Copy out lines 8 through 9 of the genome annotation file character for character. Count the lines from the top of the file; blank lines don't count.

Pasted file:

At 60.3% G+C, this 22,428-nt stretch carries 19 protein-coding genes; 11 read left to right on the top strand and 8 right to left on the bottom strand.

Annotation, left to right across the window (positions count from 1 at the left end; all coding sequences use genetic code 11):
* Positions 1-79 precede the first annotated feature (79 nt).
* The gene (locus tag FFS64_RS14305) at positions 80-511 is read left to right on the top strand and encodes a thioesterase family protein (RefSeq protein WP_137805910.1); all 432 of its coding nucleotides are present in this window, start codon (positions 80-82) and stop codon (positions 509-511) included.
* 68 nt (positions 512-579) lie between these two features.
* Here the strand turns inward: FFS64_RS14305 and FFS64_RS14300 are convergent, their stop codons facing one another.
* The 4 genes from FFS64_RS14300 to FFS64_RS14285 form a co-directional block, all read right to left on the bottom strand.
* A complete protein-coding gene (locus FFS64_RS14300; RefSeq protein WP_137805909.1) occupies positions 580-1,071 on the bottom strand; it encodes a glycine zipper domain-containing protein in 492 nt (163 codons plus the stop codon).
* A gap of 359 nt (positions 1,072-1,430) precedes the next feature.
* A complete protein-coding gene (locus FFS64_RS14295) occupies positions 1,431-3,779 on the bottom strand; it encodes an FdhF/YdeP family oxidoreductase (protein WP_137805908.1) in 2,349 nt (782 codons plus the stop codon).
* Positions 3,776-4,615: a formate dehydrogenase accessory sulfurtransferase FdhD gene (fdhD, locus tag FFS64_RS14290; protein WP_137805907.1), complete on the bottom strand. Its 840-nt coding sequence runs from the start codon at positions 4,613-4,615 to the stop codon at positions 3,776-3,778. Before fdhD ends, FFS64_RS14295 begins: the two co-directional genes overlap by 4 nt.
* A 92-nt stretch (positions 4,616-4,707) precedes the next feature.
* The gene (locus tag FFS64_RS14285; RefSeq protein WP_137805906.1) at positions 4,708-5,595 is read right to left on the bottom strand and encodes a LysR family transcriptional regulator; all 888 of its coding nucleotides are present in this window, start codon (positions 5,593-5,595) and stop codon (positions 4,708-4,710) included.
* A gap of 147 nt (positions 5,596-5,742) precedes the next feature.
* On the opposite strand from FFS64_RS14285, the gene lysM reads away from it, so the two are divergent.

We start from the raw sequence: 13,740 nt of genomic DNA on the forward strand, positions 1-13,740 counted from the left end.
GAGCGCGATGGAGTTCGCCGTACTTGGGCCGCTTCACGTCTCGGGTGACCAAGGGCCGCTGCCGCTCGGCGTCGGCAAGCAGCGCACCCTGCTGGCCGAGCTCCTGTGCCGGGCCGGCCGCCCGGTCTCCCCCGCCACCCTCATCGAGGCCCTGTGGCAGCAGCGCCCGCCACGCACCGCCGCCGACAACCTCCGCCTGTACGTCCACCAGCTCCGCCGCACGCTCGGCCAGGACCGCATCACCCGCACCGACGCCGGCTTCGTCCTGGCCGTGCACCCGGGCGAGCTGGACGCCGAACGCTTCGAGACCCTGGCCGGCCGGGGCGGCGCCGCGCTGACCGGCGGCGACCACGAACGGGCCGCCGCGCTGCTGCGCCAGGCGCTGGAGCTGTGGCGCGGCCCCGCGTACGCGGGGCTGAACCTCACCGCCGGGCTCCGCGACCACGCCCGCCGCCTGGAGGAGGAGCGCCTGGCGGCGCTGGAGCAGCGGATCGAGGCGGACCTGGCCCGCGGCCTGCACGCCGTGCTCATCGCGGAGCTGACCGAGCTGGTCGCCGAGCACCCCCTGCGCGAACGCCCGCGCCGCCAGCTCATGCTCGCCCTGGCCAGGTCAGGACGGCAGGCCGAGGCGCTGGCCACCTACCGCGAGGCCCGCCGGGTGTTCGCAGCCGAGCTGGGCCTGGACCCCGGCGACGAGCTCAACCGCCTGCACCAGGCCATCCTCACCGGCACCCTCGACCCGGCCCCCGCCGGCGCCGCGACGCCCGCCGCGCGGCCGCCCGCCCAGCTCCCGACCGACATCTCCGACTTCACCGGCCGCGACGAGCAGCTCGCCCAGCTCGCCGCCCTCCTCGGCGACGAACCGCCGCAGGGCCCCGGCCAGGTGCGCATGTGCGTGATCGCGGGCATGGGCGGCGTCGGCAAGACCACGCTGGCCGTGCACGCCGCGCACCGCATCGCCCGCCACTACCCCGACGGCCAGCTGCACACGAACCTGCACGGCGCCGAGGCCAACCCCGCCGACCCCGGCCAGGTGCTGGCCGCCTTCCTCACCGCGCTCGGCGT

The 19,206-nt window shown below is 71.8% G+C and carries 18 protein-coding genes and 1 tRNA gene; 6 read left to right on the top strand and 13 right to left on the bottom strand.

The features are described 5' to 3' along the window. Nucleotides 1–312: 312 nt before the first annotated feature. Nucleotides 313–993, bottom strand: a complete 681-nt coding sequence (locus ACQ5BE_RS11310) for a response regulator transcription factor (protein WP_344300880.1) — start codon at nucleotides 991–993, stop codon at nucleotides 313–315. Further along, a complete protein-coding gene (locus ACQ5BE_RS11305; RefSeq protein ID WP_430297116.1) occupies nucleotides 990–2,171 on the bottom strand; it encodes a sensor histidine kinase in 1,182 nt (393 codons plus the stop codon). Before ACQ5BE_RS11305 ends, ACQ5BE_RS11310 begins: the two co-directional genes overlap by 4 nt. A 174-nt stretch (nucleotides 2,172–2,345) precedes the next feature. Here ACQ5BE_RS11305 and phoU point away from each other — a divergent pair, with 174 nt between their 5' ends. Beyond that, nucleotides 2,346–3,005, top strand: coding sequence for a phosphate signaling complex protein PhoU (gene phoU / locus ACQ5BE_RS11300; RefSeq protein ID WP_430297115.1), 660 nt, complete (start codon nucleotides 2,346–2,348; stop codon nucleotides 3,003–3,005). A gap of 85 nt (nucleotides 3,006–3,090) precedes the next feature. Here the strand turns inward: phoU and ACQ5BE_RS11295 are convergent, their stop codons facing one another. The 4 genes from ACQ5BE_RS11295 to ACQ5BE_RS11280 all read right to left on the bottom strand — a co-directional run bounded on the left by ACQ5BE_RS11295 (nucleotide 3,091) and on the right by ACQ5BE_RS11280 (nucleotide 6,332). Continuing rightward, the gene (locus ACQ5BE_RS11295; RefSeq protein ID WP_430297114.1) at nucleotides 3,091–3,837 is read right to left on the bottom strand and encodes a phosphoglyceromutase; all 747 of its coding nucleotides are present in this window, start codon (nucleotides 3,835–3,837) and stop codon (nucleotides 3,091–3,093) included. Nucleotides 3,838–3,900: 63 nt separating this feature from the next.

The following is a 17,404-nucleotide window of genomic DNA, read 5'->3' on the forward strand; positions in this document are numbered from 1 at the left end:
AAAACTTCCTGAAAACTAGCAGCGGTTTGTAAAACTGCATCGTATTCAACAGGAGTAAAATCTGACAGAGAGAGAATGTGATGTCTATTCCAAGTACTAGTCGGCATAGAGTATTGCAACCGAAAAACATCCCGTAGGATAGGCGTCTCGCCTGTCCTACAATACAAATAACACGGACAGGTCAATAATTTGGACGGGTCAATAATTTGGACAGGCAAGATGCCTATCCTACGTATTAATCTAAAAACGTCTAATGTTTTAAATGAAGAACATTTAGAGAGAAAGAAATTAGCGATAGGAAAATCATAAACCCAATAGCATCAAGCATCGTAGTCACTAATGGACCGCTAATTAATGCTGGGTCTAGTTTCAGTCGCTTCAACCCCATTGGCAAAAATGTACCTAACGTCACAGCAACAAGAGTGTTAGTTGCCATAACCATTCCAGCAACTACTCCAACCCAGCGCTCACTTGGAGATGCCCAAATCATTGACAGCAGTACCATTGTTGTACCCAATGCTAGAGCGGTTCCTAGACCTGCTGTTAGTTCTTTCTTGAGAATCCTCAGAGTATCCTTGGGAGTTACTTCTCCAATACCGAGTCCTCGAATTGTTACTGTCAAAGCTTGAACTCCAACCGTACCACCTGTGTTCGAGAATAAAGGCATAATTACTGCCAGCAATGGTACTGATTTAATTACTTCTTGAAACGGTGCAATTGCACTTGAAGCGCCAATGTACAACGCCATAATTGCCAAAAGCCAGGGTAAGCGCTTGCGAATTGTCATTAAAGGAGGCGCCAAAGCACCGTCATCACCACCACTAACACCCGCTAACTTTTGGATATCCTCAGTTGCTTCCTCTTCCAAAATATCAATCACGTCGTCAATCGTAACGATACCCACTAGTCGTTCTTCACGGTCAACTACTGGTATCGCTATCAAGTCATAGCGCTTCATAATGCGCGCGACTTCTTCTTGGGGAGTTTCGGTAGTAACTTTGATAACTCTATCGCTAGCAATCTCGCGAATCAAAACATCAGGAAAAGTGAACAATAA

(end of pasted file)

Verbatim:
* A complete protein-coding gene (locus FFS64_RS14300; RefSeq protein WP_137805909.1) occupies positions 580-1,071 on the bottom strand; it encodes a glycine zipper domain-containing protein in 492 nt (163 codons plus the stop codon).
* A gap of 359 nt (positions 1,072-1,430) precedes the next feature.